Tuesday, January 27, 2009


#14.Wolverine vs. the Hulk

Todd McFarlane was a struggling artist trying to make it at Marvel Comics in the late 1980s, and it was not going so well. He was given a fill-in issue that, had it not turned out well, was probably going to be his last issue at Marvel. However, his work on the “Incredible Hulk” #330 was considered good enough that he was accepted as the book's regular artist. Writer Peter David soon joined the book, and the title began to gain some momentum. It featured the Hulk, who was now back to his original status – gray and turning into the Hulk at night. It also featured Rick Jones and SHIELD agent Clay Quartermain, who had gone rogue when he learns that SHIELD plans on killing Bruce Banner if he is captured. So the three men are on the run from SHIELD in a hi-tech RV, driving through the American Midwest.

While the title was beginning to get some critical acclaim, it still needed some sales help (the book's poor sales was why they were willing to give the book to two fairly untested creators in David and McFarlane), so the book featured guest stars, none more memorable than Wolverine's appearance in “Incredible Hulk” #340.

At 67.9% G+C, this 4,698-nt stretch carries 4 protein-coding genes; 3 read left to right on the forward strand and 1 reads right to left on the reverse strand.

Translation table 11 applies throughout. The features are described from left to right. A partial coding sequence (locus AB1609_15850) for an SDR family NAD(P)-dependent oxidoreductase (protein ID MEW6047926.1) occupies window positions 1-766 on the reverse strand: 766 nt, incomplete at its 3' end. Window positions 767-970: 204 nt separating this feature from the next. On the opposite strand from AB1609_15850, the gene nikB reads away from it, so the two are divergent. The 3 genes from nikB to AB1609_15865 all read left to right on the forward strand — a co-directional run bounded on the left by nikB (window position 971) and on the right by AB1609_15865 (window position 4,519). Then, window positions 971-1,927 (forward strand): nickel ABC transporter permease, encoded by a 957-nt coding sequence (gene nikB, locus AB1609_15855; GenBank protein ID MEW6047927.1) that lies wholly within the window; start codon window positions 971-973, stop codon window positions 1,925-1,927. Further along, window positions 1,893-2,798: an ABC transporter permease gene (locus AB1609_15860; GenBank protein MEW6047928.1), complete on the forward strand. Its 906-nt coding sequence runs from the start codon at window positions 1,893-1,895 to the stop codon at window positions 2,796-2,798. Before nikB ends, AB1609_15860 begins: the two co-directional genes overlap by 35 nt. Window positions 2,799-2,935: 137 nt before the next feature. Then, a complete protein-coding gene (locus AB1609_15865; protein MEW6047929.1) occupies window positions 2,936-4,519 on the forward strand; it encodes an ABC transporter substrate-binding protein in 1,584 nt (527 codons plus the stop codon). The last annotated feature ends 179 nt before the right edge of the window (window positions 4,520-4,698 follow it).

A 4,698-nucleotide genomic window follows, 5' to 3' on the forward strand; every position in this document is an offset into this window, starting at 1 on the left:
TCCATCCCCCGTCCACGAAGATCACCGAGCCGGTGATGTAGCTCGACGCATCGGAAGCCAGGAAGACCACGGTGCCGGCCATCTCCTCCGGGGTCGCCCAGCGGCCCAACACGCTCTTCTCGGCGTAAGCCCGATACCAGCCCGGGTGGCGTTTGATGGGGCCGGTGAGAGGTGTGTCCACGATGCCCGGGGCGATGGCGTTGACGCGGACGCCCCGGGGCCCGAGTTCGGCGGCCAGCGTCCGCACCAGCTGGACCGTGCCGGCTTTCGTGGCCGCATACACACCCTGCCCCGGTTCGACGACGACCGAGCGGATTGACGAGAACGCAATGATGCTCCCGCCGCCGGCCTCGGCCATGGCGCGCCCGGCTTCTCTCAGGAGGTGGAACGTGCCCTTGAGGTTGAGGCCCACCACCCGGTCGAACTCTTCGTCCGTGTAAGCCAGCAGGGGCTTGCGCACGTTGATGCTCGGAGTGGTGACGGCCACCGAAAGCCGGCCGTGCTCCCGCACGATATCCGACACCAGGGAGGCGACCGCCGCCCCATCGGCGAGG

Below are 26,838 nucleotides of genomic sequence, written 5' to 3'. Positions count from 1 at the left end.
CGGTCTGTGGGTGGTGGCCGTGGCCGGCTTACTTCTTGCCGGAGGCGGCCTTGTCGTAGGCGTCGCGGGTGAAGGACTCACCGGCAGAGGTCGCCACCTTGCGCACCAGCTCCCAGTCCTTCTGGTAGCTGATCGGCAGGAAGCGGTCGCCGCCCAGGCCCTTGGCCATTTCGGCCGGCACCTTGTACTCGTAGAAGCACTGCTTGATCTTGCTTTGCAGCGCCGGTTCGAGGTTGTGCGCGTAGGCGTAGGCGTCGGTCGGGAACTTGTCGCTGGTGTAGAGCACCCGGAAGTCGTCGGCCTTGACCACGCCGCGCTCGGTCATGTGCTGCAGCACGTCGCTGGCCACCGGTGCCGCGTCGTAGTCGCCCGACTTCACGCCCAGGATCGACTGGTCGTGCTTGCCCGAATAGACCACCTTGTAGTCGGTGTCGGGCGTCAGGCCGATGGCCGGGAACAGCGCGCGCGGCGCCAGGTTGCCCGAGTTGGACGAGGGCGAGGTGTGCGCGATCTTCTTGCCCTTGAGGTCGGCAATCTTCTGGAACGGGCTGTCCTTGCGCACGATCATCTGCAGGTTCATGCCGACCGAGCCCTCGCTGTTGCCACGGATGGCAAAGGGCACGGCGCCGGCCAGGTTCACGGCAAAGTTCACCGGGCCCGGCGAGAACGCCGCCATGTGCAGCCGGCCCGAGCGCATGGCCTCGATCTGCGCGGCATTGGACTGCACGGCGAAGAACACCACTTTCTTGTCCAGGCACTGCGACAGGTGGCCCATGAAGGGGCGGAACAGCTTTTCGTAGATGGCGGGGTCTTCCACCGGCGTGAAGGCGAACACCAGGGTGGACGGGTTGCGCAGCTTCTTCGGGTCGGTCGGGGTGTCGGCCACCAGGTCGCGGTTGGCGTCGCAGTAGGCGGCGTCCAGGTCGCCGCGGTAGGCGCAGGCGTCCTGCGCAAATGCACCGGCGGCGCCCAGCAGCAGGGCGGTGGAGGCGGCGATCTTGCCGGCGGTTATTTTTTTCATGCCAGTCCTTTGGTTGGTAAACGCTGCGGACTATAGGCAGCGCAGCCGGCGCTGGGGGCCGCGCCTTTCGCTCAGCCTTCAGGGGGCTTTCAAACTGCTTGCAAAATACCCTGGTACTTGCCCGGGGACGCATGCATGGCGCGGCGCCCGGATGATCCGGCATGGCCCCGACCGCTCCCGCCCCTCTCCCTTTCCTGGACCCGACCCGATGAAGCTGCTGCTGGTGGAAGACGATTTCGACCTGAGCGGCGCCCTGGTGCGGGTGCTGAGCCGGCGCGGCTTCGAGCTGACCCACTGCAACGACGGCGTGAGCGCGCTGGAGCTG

Wolverine was originally introduced in the pages of “Incredible Hulk,” in a storyline in Hulk #180 and 181. That was the classic green Hulk, though, who was much more powerful. The gray Hulk was craftier, but was weaker in the strength department. In “Incredible Hulk” #340, the Hulk takes a break from the RV for some fresh air and leaps through the sky, inadvertently clipping a passing airplane.

The X-Men also happened to be traveling to Dallas at the same time, and the X-Man Rogue rescues the plane. Wolverine figures Hulk is causing trouble, so he hunts Hulk down, and they have a brutal battle.

Wolverine delivers many blows, and the fight appears done as he guts the Hulk. However, the Hulk's healing factor brings him back into the fight, and he clearly is taking this battle quite personally. "You’ve…spent years laughing at me, taking advantage of me. I was the dumb green giant…but now I want to start giving it all back,”

Before the fight can be finished, though, Quartermain breaks the fight up, as they have to keep moving. Hulk and Wolverine go back to their respective camps, both ready to fight again another day.

This issue of “Hulk” drew so much attention that McFarlane was soon the regular artist on one of Marvel's biggest titles, the “Amazing Spider-Man,” where he went on to become one of the most popular artists in all of comics (Peter David did not do so bad staying on the “Hulk,” either, as he spent the next thirteen years writing the title).

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